Salvemini, who is a professor of pharmacology and physiology at SLU, studies many sorts of pain, including chronic pain, cancer pain and chemotherapy-induced pain, in search of new treatments.
“Pain is a huge problem — for the patient, the caregiver, the family, the doctors,” Salvemini said. “We have limited options.
“So, I have a sense of urgency — I don’t want people to be in pain — and therefore I have made it my mission to discover drugs that can effectively abrogate pain.”
Metastatic bone pain is the single most common form of cancer pain. Cancer-induced bone pain (CIBP) is reported by 30 to 50 percent of all cancer patients and by 75 to 90 percent of late-stage patients. CIBP is driven by a combination of tumor-associated skeletal, inflammatory and neuropathic mechanisms.
Innovations in the treatment of bone cancer pain primarily have focused on addressing bone loss and vulnerability to painful skeletal-related events. However, no therapies currently target the neuropathic mechanisms of CIBP.
In addition, pain often continues even for patients whose cancer enters remission, increasing the need for effective therapies rather than relying only on palliative care.
“Better understanding of cancer-induced bone pain is critical to the development of such strategies,” Salvemini said.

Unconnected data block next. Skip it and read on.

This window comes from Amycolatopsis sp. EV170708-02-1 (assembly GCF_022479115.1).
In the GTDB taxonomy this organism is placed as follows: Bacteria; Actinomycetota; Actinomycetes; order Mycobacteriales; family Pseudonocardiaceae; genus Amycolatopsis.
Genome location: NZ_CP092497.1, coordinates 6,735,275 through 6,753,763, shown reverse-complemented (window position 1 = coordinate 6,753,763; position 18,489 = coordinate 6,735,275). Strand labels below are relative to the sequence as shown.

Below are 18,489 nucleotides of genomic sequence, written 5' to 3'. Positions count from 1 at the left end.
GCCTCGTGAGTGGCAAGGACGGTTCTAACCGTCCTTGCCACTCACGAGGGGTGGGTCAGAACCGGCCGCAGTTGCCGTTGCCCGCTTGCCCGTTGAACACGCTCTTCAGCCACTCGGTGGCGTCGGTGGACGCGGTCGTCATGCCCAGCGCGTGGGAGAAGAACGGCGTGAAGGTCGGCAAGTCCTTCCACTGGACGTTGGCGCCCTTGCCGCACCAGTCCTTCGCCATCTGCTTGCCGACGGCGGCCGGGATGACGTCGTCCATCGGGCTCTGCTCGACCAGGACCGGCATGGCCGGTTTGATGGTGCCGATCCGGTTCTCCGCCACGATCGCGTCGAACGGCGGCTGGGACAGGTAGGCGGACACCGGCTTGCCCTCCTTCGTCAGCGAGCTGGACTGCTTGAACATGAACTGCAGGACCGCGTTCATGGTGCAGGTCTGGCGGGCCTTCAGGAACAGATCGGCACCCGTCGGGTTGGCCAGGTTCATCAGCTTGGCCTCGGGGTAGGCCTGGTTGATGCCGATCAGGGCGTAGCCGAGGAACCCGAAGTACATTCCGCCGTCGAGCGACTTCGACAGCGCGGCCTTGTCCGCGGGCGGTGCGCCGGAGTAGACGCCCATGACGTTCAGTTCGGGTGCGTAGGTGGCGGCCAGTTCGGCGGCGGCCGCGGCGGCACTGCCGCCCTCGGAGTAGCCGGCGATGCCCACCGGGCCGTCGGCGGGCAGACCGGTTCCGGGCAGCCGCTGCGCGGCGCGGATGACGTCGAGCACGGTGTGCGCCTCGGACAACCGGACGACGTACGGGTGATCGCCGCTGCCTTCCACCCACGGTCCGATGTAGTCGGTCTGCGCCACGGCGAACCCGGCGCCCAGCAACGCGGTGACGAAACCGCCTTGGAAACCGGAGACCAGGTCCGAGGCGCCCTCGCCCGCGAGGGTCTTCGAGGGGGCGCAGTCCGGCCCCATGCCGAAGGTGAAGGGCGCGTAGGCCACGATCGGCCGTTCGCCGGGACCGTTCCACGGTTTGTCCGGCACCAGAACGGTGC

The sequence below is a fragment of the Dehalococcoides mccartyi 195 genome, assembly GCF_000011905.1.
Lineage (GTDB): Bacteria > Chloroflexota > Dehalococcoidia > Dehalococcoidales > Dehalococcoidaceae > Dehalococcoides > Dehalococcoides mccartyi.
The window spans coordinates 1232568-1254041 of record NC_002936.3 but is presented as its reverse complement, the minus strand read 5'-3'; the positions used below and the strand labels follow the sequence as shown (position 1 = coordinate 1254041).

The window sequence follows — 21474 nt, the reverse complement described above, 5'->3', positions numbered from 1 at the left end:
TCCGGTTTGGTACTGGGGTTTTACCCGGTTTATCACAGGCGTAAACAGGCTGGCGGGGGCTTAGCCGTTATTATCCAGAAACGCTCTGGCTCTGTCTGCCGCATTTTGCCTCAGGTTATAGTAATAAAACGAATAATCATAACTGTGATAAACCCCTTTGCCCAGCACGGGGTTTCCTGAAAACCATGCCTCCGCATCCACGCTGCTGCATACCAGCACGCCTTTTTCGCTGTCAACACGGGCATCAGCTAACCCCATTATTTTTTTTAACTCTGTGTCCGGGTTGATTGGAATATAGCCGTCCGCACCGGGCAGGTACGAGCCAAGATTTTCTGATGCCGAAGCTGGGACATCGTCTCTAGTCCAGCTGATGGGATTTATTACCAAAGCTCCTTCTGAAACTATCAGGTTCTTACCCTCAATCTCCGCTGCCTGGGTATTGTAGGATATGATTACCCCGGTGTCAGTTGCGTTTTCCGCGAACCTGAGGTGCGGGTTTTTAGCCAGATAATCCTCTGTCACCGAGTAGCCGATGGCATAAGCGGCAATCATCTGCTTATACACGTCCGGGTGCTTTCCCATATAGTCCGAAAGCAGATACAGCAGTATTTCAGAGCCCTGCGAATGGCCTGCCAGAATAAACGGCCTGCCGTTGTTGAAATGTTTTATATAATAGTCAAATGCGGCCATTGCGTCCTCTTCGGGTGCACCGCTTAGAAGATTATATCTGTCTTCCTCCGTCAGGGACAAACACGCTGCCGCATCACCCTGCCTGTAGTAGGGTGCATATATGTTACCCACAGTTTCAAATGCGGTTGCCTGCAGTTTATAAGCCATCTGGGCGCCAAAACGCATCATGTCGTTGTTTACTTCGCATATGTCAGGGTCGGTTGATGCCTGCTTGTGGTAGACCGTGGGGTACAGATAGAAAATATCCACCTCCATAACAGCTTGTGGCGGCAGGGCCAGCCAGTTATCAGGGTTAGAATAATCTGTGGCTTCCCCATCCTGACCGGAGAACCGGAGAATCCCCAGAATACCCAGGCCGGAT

In previous work, Salvemini discovered pain pathways — the molecular series of events that lead to pain — that helped researchers understand how pain occurs. One molecule that the pathways are dependent upon is called S1PR1 (sphingosine 1-phosphate receptor subtype 1). By modulating this molecule, scientists were able to block and reverse pain. This finding is particularly encouraging because a drug that modulates S1PR1 already is on the market.
Salvemini’s current paper reports an experiment her team conducted studying an animal model of breast cancer that has metastasized to the femur. The researchers observed in the spinal cord changes to key pathways suggesting that increases in sphingosine 1-phosphate are a key component of developing pain and that blocking this signal limits pain.
The research team found that targeting S1PR1 mitigates bone pain and neuroinflammation, and identifies S1PR1 as a potential therapeutic target alone or as a secondary therapy to address cancer-induced bone pain.
“Thanks to an exceptional team that included the expertise of Dr. Todd Vanderah, known for his seminal work in pain, and Dr. Sarah Spiegel, known for her work in sphingolipid biology and the discovery of S1P, we were able to make this significant advance toward providing pain relief for those who are suffering,” Salvemini said.